The right(s) to the hybrid city and the role of DIY networking
P. Antoniadis and I. Apostol
Journal of Community Informatics, special issue on Community Informatics and Urban Planning, vol. 10, 2014. [publisher] [pdf]
We reconsider the concept of "the right to the city", introduced by French philosopher Henri Lefebvre, in the light of the new information space that ICTs create in contemporary urban environments. Such spaces include the use of global online social networks, locative media, e- participation platforms, online neighbourhood communities and so forth. Unlike the physical urban space that it overlays, this new and rapidly emerging virtual space has practically no capacity constraints. However, it is subject to inequalities in terms of access, representation, participation, and ownership. In this research note---an interdisciplinary collaboration between a computer scientist and an urban planner---we wish to study the role of wireless technology, which enables the easy deployment of local networks operating outside the public Internet, and the role of the free and open source social software, which facilitates the easy development of customized local applications, allowing citizens to shape their emerging hybrid space. We suggest that this sort of do-it-yourself (DIY) networking can be realised according to citizens' values, objectives and the particularities of the environment, and could ultimately enable them to compete with large ICT corporations such as Google and Facebook for their "right(s) to the hybrid city". We employ the urban sidewalk metaphor as an application that is subject to hybrid design and can profit significantly from the special characteristics of DIY networks.
CONTACT: Facilitating Information Sharing between Strangers Using Hyper-local Community Wireless Networks
P. Antoniadis, I. Apostol, A. Unteidig, and G. Joost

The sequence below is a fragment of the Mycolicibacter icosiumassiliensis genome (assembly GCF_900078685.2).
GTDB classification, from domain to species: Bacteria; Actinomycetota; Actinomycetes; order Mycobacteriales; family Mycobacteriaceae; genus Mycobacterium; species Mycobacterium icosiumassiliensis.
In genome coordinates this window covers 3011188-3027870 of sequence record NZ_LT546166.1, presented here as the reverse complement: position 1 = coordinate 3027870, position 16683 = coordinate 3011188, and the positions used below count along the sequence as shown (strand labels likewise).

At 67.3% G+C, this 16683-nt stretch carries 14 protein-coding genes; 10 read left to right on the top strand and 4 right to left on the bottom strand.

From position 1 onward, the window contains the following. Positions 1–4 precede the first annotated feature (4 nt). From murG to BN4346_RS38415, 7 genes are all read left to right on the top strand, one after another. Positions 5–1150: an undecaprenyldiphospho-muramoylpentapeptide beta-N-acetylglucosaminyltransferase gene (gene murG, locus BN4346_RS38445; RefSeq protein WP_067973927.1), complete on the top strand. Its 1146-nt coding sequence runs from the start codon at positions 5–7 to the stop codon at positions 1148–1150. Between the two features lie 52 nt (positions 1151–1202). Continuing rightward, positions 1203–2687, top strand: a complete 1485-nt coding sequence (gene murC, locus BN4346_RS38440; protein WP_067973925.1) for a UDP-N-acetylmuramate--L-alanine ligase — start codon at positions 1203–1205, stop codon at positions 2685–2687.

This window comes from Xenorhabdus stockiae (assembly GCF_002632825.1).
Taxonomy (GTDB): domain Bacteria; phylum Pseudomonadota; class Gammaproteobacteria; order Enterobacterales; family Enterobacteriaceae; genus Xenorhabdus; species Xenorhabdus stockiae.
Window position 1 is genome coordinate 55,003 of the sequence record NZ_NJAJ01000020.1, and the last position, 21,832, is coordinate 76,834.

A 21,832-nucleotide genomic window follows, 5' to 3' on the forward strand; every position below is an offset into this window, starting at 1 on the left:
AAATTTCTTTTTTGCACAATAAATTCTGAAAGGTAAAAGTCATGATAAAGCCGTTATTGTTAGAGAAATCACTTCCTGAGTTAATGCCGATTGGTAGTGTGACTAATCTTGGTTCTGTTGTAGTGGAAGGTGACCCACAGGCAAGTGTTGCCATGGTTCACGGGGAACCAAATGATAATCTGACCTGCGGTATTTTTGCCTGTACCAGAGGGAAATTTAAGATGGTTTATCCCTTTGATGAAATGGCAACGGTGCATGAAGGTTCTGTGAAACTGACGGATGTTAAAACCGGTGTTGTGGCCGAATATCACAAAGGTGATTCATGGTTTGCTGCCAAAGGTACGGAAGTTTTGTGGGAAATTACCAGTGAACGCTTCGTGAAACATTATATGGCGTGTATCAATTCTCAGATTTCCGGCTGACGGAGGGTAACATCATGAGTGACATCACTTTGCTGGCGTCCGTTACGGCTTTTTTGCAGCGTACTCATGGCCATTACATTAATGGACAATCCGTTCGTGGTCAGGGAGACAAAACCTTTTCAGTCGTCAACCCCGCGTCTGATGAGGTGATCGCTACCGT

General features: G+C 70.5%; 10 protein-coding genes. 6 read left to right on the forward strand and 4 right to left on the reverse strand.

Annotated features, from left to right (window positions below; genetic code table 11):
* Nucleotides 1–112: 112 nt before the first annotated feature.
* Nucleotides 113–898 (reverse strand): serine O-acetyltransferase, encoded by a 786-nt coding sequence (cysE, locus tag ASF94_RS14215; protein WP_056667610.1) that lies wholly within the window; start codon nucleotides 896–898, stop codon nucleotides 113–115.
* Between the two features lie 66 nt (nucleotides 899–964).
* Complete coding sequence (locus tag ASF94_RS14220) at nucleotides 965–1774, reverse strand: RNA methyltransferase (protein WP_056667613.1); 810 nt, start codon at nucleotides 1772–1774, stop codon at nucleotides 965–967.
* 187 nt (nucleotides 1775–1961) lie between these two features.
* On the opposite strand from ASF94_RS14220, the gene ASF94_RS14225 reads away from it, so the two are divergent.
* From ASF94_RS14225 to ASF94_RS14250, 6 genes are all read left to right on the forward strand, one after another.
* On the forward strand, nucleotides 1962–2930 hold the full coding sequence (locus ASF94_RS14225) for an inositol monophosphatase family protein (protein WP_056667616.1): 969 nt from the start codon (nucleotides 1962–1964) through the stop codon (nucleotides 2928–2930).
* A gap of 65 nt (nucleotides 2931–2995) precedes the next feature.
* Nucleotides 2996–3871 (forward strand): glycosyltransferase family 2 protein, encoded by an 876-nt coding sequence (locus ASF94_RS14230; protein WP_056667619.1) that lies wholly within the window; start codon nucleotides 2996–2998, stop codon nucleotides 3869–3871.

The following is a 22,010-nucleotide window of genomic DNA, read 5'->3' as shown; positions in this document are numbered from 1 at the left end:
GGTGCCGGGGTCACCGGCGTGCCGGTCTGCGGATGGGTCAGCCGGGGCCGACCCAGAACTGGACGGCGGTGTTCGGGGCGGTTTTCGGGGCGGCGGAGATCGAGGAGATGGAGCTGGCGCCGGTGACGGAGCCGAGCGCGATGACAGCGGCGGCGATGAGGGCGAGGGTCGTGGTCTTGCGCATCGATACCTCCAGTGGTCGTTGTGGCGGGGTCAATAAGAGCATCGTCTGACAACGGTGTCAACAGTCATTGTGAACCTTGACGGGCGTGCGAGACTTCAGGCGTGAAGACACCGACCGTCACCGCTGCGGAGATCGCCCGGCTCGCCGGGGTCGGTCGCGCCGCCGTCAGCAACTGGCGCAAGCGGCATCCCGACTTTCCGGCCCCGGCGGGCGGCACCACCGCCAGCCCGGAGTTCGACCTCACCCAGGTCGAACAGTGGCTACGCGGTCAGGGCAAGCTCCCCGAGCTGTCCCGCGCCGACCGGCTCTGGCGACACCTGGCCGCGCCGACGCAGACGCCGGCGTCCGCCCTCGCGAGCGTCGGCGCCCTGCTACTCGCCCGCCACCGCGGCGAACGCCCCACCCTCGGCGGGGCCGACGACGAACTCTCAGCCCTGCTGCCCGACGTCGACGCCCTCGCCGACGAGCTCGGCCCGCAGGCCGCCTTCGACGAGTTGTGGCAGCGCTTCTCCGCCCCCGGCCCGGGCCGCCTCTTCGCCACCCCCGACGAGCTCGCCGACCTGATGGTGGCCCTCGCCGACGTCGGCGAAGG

UrbanIxD Symposium 2014, Venice, Italy [pdf]
This position paper proposes an experimental and interdisciplinary design approach for building hybrid social applications, bringing together knowledge and expertise from computer science, urban planning, sociology, arts and design. Our aim is to provide novel interfaces that stimulate strangers in the city to interact, to get in contact, in a low-threshold way. That is, without sacrificing privacy and without requiring high levels of commitment. To achieve this objective, we explore hybrid design approaches that can take advantage of certain characteristics of local wireless networks, operating outside the public Internet, such as inclusiveness, playfulness, anonymity, low cost, and the de facto physical proximity of participants. We argue that the development of easily customized hybrid social applications designed to run on a local wireless network physically attached to appropriate urban interventions, what we call a CONTACT zone, can be a very effective incentive for citizens to participate in the creation of situations where strangers may informally connect and exchange information of various types.
Do It Yourself Networking: an interdisciplinary perspective
P. Antoniadis, J. Ott, and A. Passarella (eds.)
Dagstuhl reports, 4(1): 125-151, June 2014. [publisher] [pdf]
This report provides a summary of the organization, program, and outcome of the Dagstuhl seminar titled "Do-It-Yourself networking: an interdisciplinary perspective". We first motivate our interest in wireless networks operating outside the public Internet and the selection of the various areas of expertise. Then we describe the process of bringing together a balanced group of representatives from these fields, and the evolution of the seminar over time. An overview of the interactions during the work in groups on specific application areas and explorations of the concept of failure, edited collectively by the members of the different groups, summarizes the main outcomes of the seminar. Finally, we identify some important lessons learned for facilitating interdisciplinary collaborations and conclude with our plans toward building a DIY networking community of researchers and activists.